Help me be the best freelance translator I can be!
Thread poster: David Jessop

David Jessop  Identity Verified
Spain
Member
Spanish to English
+ ...
May 12, 2009

Hello…

I have worked as a freelance Spanish to English translator on a part time basis over the last five years. Now, after moving to Madrid, I am planning on quitting my job and beginning to work full time in the next few months. At present, I have a steady stream of work and sometimes I need to reject jobs because I am so busy…this is on top of my full time day job, however. I believe my clients are quite satisfied with my work because, well, they keep sending it to me!

However, with the intention of doing the best I can for my customers, I would like to continue improving the quality of my work. So I am wondering, with special emphasis on my language pair, what are some of the things you have done to improve along the long term?

In addition, I am specifically interested in these questions:

Is there a book that you have read that has helped the quality of your work get better? I know there are a variety of books out there on the art of translation, but wonder if there is one you just love and I should read.

I would like to see some translations that others have done to compare their style with mine. Any websites or resources out there with translations you consider high quality (or low quality to see the difference)…or any translations of your own you would like to share.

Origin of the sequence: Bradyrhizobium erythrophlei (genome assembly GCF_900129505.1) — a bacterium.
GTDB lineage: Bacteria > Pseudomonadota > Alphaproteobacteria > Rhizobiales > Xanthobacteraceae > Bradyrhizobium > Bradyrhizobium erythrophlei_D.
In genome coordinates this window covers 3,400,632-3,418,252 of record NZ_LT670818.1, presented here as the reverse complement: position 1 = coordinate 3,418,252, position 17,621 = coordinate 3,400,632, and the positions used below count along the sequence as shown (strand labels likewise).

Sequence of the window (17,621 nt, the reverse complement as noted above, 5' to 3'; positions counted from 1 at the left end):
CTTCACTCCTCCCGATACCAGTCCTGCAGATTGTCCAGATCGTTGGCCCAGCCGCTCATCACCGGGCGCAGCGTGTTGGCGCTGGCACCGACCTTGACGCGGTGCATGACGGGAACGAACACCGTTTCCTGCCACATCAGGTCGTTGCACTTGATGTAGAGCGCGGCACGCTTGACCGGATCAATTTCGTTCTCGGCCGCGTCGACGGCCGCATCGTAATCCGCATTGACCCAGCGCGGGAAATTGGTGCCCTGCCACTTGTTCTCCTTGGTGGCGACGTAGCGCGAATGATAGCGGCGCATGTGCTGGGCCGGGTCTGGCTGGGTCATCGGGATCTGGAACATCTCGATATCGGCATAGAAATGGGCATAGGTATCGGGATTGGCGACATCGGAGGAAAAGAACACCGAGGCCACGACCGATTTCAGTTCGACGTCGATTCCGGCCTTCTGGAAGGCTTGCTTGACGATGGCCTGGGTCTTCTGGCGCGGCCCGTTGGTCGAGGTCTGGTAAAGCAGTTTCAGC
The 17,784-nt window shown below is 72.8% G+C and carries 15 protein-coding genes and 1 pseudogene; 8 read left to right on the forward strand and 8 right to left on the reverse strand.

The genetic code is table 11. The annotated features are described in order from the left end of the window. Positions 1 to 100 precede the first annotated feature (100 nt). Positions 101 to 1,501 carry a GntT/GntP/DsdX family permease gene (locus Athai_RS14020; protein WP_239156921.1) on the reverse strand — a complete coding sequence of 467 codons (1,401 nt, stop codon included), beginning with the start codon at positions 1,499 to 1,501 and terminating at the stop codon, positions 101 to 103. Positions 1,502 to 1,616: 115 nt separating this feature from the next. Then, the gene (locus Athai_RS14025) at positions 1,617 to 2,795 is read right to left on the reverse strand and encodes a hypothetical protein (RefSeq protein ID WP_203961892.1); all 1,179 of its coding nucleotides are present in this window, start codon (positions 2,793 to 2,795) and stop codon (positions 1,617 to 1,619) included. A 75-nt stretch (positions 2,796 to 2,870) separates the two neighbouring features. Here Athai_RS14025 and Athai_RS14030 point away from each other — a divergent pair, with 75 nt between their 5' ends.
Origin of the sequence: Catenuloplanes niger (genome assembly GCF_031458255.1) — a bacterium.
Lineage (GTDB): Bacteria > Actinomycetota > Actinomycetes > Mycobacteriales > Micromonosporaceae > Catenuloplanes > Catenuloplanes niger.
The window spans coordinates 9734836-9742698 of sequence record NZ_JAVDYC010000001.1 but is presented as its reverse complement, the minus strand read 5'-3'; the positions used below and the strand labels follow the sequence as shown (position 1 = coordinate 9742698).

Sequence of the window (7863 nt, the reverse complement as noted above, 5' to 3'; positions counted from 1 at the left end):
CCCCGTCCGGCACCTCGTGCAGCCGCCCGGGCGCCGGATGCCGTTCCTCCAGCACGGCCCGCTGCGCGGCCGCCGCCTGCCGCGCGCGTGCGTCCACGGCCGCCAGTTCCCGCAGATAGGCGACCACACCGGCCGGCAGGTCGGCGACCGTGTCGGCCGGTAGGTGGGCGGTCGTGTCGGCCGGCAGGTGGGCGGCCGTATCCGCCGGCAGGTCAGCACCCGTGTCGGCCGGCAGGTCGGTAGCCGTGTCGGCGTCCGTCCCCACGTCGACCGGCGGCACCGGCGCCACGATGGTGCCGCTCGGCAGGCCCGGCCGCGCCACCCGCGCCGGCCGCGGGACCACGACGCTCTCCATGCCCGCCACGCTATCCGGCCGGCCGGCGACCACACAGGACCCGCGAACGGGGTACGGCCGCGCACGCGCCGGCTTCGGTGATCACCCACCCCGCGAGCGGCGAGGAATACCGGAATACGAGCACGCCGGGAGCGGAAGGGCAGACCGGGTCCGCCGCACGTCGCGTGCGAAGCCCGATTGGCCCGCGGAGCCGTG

Thanks a lot for your help making me the best translator I can be.

Best,
David


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Lawyer-Linguist  Identity Verified
Portugal
Local time: 15:15
Dutch to English
+ ...
Some ideas May 12, 2009

Brave move perhaps, in the current climate, but one I'm sure you will make a success of if your enthusiasm is anything to go by.

Have you checked the website of International House? Here is something that may interest you: http://www.ihes.com/bcn/translation/ioldistance.html. You are working in a language pair with a lot of competition and this may be one way to set yourself apart from the crowd.

Feedback from tutors is invaluable, no matter how long you've been translating. I did a similar course in Dutch and Portuguese through City University in London (who also offer Spanish, incidentally) and found the practice and feedback well worth the investment because it covered areas other than my speciality (law). Here is the link: http://www.city.ac.uk/languages/courses/dt_modules_distance.html

Do you have any areas you really want to specialise in? If you are interested in law, for example, you can look at parallel texts (EN and ES) on Eurlex http://eur-lex.europa.eu/

I have a lot of books but they are nearly all geared towards legal translation, let me know if you're interested in any of those details.

I don't work from Spanish to English, but it may be worth finding a mentor to work under for the first 3 - 6 months that you go full-time -- someone who is really good in their field and is prepared to revise your work.

Best of luck
Debs